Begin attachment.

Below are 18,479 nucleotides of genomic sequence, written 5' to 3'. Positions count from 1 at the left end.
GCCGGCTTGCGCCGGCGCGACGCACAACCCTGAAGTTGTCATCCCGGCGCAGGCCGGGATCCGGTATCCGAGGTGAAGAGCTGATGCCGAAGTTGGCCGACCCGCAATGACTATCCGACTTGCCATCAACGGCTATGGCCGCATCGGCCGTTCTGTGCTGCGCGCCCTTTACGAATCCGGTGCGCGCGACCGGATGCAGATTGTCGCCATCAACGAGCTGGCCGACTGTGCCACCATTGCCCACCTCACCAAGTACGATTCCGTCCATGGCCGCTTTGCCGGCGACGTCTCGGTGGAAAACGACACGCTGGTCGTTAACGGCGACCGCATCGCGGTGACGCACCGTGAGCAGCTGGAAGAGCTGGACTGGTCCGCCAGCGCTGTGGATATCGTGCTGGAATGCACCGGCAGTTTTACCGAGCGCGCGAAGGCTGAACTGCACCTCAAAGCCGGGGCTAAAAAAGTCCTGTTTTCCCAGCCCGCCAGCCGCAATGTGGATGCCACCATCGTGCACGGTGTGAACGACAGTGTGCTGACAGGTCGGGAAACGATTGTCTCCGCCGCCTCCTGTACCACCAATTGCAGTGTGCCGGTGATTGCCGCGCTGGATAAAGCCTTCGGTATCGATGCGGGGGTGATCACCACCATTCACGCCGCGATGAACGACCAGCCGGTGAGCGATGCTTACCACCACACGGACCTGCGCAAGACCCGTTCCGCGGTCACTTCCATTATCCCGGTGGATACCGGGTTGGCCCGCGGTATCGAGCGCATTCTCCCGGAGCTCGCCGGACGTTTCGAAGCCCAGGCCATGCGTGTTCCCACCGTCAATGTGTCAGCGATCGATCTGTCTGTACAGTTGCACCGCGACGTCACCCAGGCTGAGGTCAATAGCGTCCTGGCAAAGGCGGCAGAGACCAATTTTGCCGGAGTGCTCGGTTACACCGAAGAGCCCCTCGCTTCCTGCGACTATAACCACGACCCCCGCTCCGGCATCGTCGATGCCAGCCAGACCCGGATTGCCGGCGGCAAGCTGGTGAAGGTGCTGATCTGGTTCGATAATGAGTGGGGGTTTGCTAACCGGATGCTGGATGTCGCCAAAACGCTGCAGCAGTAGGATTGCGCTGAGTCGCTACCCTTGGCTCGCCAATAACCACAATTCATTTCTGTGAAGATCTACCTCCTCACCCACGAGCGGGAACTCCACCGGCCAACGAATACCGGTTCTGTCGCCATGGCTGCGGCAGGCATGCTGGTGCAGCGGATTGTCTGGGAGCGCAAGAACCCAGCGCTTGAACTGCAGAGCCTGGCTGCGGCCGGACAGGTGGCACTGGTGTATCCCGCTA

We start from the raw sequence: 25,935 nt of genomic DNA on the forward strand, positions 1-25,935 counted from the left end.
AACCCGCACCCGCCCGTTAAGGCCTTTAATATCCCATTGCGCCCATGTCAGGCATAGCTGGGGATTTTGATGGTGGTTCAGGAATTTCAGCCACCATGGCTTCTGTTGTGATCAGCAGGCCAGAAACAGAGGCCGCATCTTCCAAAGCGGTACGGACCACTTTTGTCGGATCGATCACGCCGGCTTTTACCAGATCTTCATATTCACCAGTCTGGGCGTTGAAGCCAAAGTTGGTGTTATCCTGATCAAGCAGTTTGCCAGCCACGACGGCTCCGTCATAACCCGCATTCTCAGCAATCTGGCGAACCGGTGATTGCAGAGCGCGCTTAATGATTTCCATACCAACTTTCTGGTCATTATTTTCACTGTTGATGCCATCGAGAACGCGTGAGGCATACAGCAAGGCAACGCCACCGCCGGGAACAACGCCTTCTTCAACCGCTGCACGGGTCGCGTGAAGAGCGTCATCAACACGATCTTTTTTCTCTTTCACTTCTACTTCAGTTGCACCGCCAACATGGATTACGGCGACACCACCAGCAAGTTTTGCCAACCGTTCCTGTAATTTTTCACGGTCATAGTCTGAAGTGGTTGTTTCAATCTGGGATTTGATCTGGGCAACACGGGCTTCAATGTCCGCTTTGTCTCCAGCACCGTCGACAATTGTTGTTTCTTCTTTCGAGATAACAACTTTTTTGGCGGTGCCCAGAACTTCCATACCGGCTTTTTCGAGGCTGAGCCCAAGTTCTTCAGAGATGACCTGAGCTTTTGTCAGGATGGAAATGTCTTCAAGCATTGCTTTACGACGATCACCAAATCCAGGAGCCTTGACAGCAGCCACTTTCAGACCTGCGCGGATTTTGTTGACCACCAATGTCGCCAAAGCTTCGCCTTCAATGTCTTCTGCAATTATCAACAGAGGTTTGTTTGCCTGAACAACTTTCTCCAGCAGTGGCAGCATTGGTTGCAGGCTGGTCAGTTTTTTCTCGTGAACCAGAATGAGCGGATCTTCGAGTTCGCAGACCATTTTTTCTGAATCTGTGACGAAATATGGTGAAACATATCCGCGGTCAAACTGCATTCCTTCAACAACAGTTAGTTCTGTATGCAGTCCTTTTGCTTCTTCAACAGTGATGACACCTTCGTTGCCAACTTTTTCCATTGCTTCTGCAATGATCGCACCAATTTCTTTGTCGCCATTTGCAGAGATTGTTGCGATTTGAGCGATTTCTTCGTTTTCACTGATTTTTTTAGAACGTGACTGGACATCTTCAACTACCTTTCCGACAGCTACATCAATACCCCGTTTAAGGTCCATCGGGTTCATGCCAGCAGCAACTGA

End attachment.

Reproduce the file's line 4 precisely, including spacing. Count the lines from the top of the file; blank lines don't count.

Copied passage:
AACCCGCACCCGCCCGTTAAGGCCTTTAATATCCCATTGCGCCCATGTCAGGCATAGCTGGGGATTTTGATGGTGGTTCAGGAATTTCAGCCACCATGGCTTCTGTTGTGATCAGCAGGCCAGAAACAGAGGCCGCATCTTCCAAAGCGGTACGGACCACTTTTGTCGGATCGATCACGCCGGCTTTTACCAGATCTTCATATTCACCAGTCTGGGCGTTGAAGCCAAAGTTGGTGTTATCCTGATCAAGCAGTTTGCCAGCCACGACGGCTCCGTCATAACCCGCATTCTCAGCAATCTGGCGAACCGGTGATTGCAGAGCGCGCTTAATGATTTCCATACCAACTTTCTGGTCATTATTTTCACTGTTGATGCCATCGAGAACGCGTGAGGCATACAGCAAGGCAACGCCACCGCCGGGAACAACGCCTTCTTCAACCGCTGCACGGGTCGCGTGAAGAGCGTCATCAACACGATCTTTTTTCTCTTTCACTTCTACTTCAGTTGCACCGCCAACATGGATTACGGCGACACCACCAGCAAGTTTTGCCAACCGTTCCTGTAATTTTTCACGGTCATAGTCTGAAGTGGTTGTTTCAATCTGGGATTTGATCTGGGCAACACGGGCTTCAATGTCCGCTTTGTCTCCAGCACCGTCGACAATTGTTGTTTCTTCTTTCGAGATAACAACTTTTTTGGCGGTGCCCAGAACTTCCATACCGGCTTTTTCGAGGCTGAGCCCAAGTTCTTCAGAGATGACCTGAGCTTTTGTCAGGATGGAAATGTCTTCAAGCATTGCTTTACGACGATCACCAAATCCAGGAGCCTTGACAGCAGCCACTTTCAGACCTGCGCGGATTTTGTTGACCACCAATGTCGCCAAAGCTTCGCCTTCAATGTCTTCTGCAATTATCAACAGAGGTTTGTTTGCCTGAACAACTTTCTCCAGCAGTGGCAGCATTGGTTGCAGGCTGGTCAGTTTTTTCTCGTGAACCAGAATGAGCGGATCTTCGAGTTCGCAGACCATTTTTTCTGAATCTGTGACGAAATATGGTGAAACATATCCGCGGTCAAACTGCATTCCTTCAACAACAGTTAGTTCTGTATGCAGTCCTTTTGCTTCTTCAACAGTGATGACACCTTCGTTGCCAACTTTTTCCATTGCTTCTGCAATGATCGCACCAATTTCTTTGTCGCCATTTGCAGAGATTGTTGCGATTTGAGCGATTTCTTCGTTTTCACTGATTTTTTTAGAACGTGACTGGACATCTTCAACTACCTTTCCGACAGCTACATCAATACCCCGTTTAAGGTCCATCGGGTTCATGCCAGCAGCAACTGA